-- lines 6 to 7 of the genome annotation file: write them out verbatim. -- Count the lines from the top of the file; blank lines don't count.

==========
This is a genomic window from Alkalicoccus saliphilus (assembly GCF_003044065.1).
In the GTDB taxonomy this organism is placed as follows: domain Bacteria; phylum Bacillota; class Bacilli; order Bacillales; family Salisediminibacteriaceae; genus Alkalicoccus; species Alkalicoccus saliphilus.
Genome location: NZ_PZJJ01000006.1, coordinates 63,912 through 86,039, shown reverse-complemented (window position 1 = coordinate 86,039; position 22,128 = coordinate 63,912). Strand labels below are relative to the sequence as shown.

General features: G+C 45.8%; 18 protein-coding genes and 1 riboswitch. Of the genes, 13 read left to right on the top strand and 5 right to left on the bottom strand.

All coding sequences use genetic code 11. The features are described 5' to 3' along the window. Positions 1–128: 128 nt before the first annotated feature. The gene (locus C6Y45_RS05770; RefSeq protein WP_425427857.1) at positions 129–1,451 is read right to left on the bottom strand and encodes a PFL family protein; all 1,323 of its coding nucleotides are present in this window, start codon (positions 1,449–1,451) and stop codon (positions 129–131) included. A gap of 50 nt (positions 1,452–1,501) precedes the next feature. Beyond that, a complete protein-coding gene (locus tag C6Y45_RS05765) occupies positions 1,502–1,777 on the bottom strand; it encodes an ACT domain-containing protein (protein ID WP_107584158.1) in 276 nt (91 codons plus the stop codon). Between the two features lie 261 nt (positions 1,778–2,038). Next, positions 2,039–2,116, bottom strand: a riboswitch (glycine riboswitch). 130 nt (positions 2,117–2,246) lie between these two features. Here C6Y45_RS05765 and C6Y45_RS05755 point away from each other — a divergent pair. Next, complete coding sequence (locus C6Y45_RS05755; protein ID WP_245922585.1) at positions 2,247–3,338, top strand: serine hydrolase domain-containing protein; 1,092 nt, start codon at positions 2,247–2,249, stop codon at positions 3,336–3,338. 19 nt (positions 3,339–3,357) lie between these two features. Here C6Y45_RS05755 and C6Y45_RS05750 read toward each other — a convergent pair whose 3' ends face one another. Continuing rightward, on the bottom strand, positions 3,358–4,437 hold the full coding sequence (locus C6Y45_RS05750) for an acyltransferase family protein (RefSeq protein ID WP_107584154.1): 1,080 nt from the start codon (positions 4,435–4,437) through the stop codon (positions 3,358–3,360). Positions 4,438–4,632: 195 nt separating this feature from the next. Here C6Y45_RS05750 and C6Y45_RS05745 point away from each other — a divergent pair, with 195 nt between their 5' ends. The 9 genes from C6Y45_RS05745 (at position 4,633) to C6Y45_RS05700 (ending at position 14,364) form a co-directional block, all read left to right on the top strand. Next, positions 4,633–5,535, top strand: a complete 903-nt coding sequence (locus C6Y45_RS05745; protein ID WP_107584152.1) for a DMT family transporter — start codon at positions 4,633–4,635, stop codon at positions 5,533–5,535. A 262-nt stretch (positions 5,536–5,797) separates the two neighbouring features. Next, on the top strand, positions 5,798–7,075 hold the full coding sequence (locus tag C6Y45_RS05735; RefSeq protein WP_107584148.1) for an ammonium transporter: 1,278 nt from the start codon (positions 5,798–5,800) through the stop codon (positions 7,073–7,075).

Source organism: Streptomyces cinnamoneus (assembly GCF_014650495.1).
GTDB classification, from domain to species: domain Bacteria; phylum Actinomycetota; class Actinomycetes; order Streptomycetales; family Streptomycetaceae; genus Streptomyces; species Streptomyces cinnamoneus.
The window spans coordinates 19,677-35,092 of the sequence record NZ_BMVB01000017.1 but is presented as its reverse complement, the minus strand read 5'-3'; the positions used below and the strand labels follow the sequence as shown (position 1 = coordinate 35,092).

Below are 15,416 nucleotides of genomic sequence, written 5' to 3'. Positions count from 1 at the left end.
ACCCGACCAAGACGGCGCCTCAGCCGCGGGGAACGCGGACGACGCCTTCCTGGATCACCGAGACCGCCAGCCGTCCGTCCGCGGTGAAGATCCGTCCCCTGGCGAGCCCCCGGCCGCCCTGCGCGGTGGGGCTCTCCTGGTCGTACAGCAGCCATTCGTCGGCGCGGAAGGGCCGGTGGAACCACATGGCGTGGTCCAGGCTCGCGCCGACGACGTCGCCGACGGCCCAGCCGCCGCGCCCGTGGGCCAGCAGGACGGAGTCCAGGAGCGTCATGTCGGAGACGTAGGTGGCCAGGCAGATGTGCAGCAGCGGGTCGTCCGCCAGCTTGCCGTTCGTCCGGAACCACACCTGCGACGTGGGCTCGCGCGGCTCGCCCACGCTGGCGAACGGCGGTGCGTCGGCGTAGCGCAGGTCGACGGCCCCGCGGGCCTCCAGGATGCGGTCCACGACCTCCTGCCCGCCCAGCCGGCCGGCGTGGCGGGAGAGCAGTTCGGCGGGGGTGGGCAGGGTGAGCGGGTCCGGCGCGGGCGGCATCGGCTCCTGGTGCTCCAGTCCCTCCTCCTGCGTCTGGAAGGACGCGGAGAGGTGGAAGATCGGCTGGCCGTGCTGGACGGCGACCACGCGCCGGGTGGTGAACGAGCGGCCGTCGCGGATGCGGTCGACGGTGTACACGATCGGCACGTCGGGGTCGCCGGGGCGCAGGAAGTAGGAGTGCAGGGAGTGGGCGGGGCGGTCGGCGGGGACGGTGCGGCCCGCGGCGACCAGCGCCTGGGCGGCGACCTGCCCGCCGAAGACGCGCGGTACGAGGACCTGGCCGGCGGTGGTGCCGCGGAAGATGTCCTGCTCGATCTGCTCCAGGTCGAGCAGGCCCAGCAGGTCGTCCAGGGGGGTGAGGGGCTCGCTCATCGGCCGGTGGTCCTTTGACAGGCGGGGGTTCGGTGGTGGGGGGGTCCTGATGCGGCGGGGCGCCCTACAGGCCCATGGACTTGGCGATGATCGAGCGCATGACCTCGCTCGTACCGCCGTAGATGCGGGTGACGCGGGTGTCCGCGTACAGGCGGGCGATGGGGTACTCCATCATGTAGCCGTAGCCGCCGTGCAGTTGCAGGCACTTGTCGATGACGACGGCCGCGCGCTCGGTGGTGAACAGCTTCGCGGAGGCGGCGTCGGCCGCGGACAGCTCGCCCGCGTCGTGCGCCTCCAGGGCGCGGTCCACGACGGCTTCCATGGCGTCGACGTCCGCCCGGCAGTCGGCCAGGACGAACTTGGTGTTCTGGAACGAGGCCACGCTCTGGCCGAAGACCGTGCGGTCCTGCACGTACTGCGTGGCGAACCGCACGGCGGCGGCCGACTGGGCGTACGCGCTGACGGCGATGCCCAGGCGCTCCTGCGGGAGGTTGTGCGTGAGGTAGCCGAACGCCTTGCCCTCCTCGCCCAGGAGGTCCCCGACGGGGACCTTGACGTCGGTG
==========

Source organism: Streptomyces cinnamoneus (assembly GCF_014650495.1).
GTDB classification, from domain to species: domain Bacteria; phylum Actinomycetota; class Actinomycetes; order Streptomycetales; family Streptomycetaceae; genus Streptomyces; species Streptomyces cinnamoneus.